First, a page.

The Perfect Beer: Using Artificial Intelligence to Personalize Goods
What if every product you purchased or consumed was made exactly to your liking at practically no extra cost? This is not just wishful thinking. Thanks to advances in artificial intelligence and machine learning, as well as some intrepid entrepreneurs, this future may be closer than one might think.
Traditionally, personalized goods have been expensive. Preferences, tastes, and specifications often have to be manually converted into feasible designs, and the production process itself is highly involved and difficult to automate. Thus, mass-produced products tend to dominate markets, whereas personalized goods occupy a small niche only accessible by those with an abundance of income.
Like many labor-intensive, highly “human” processes, the production of personalized goods has the potential to be dramatically altered by artificial intelligence. AI has already been incorporated into the mass production of goods; many companies use natural language processing and sentiment analysis to analyze reviews and gain insight into their respective markets, what flaws their products have, and how their products can be improved. This is known as “mass personalization.” Products are not being personalized for individual consumers, but they are being altered to best suit their overall audience.
Thankfully, the production of individually personalized goods can be made possible using nearly the same methods as mass personalization. Specifically, rather than collecting mass sentiment, companies can collect the sentiment of individual users. Then, they can use that sentiment to deliver a highly tailored service or product. This already takes place online: recommended videos and personalized ads use similar techniques and are incredibly commonplace. In fact, whenever you indicate that you like or dislike something online, your feedback is likely being considered. However, such technology is only beginning to make its way into tangible products, largely due to difficulties in manufacturing that aren’t encountered with online products and services.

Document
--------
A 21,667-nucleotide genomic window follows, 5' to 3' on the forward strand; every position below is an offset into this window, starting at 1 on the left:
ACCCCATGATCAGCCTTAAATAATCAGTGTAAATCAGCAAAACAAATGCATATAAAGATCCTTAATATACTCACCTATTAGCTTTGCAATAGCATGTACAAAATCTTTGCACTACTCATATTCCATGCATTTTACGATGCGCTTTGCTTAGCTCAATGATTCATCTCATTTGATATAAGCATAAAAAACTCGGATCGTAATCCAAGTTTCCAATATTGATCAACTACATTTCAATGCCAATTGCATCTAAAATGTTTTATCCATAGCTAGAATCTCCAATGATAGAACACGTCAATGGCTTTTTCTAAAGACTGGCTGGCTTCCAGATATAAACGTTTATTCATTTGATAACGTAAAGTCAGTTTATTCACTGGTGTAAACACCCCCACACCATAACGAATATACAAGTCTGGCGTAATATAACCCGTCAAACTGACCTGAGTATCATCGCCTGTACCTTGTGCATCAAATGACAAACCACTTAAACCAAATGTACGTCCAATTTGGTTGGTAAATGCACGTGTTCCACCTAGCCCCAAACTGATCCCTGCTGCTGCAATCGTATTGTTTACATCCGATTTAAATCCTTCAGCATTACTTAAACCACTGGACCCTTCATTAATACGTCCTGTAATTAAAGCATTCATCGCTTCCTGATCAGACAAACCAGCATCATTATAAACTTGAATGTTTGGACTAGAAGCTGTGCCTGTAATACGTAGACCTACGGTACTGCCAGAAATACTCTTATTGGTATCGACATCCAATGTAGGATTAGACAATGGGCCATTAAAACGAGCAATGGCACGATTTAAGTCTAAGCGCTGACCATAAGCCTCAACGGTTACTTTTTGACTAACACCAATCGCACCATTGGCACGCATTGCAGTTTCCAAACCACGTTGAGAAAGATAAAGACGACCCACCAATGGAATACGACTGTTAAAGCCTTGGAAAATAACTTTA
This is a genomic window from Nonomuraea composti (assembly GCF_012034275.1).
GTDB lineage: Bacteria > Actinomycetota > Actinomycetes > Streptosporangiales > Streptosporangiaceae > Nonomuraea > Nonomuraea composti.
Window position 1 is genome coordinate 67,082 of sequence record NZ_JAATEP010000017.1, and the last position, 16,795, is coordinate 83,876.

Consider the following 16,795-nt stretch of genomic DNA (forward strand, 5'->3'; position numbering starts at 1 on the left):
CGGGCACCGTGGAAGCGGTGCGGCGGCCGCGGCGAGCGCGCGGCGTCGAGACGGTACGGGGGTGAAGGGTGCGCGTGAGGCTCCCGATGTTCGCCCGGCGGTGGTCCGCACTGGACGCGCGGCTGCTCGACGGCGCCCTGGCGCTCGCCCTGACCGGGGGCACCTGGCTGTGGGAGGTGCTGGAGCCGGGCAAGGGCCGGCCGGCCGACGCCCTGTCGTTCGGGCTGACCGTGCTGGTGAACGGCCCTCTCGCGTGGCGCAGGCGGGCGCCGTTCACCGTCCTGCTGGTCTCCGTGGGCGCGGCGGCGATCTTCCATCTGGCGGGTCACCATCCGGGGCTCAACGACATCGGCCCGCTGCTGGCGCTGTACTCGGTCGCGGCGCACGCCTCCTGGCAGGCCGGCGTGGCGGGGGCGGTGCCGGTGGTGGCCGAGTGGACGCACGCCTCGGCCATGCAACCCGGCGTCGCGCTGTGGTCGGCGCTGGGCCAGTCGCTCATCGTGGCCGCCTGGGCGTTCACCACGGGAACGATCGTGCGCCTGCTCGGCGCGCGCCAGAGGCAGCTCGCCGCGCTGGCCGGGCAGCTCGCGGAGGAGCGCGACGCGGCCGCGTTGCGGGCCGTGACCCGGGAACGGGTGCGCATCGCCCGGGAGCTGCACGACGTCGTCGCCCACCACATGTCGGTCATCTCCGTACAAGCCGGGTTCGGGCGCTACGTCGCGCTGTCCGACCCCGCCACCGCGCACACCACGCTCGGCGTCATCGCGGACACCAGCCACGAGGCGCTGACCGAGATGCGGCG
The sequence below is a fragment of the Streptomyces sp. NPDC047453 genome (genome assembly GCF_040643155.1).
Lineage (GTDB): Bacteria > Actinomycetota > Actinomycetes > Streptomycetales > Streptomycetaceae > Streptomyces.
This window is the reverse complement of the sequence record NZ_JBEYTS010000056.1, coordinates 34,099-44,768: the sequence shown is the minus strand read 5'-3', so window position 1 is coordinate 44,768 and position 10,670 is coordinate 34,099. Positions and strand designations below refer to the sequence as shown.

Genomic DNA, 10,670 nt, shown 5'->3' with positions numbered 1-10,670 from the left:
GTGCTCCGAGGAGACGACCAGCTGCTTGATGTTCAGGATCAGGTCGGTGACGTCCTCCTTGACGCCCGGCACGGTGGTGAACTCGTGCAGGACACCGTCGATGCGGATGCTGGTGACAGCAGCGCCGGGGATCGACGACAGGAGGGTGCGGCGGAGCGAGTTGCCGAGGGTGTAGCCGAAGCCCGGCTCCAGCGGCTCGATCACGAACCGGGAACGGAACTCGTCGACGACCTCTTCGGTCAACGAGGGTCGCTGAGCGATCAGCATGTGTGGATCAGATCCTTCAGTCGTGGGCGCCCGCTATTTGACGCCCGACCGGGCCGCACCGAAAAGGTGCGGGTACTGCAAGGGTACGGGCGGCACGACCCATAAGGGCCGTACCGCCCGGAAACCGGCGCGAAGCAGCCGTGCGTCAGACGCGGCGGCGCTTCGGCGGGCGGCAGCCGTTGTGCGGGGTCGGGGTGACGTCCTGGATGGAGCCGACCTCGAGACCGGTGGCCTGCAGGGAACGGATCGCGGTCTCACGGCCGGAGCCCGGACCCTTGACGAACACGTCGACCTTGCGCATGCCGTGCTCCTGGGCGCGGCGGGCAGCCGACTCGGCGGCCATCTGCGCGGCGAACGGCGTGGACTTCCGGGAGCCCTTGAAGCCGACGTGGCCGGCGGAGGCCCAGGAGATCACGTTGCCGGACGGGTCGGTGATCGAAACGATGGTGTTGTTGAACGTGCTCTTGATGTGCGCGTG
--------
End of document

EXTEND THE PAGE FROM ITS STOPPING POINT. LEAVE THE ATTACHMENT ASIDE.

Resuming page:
One of the trailblazers in artificial intelligence-basedpersonalized goods is IntelligentX Brewing. What exactly are they brewing? Intelligent beer. Their process is relatively straightforward: you receive beer in the mail and fill out a survey saying what you liked and didn’t like about it. An algorithm parses this feedback and uses it to create your “profile,” which allows IntelligentX to finetune your next shipment to your preferences. As a mathematician might say, the beer approaches personal perfection as time approaches infinity.
Personalized beer may seem trivial, but small increases in individual happiness can aggregate to vastly improve societal satisfaction and productivity. As other products and companies follow down this same path, the cost of personalization will be driven lower and lower, making it so that everybody can afford goods made with their exact tastes in mind.
Written by Daniel DiPietro & Edited by Rachel Weissman & Alexander Fleiss